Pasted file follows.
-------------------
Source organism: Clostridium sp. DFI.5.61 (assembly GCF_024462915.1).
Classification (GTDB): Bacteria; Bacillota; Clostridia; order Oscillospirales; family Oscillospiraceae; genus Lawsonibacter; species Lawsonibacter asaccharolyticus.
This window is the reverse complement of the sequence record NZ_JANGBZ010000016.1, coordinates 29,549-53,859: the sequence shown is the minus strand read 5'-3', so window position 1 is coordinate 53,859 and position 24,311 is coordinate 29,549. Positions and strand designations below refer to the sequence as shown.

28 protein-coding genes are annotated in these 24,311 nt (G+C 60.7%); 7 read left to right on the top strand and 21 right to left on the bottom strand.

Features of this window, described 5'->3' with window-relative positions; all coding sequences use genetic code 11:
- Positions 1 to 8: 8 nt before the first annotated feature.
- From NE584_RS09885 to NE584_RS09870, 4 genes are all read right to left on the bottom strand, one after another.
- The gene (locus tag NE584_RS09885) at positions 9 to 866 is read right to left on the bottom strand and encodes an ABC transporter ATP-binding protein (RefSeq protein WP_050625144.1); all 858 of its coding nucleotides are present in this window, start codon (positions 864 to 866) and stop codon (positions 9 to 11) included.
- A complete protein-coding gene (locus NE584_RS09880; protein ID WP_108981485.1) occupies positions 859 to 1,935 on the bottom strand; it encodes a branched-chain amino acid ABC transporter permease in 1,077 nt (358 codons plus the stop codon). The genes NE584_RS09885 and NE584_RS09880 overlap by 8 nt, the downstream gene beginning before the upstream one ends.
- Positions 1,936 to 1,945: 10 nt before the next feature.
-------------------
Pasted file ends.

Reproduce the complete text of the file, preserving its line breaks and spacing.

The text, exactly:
Source organism: Clostridium sp. DFI.5.61 (assembly GCF_024462915.1).
Classification (GTDB): Bacteria; Bacillota; Clostridia; order Oscillospirales; family Oscillospiraceae; genus Lawsonibacter; species Lawsonibacter asaccharolyticus.
This window is the reverse complement of the sequence record NZ_JANGBZ010000016.1, coordinates 29,549-53,859: the sequence shown is the minus strand read 5'-3', so window position 1 is coordinate 53,859 and position 24,311 is coordinate 29,549. Positions and strand designations below refer to the sequence as shown.

28 protein-coding genes are annotated in these 24,311 nt (G+C 60.7%); 7 read left to right on the top strand and 21 right to left on the bottom strand.

Features of this window, described 5'->3' with window-relative positions; all coding sequences use genetic code 11:
- Positions 1 to 8: 8 nt before the first annotated feature.
- From NE584_RS09885 to NE584_RS09870, 4 genes are all read right to left on the bottom strand, one after another.
- The gene (locus tag NE584_RS09885) at positions 9 to 866 is read right to left on the bottom strand and encodes an ABC transporter ATP-binding protein (RefSeq protein WP_050625144.1); all 858 of its coding nucleotides are present in this window, start codon (positions 864 to 866) and stop codon (positions 9 to 11) included.
- A complete protein-coding gene (locus NE584_RS09880; protein ID WP_108981485.1) occupies positions 859 to 1,935 on the bottom strand; it encodes a branched-chain amino acid ABC transporter permease in 1,077 nt (358 codons plus the stop codon). The genes NE584_RS09885 and NE584_RS09880 overlap by 8 nt, the downstream gene beginning before the upstream one ends.
- Positions 1,936 to 1,945: 10 nt before the next feature.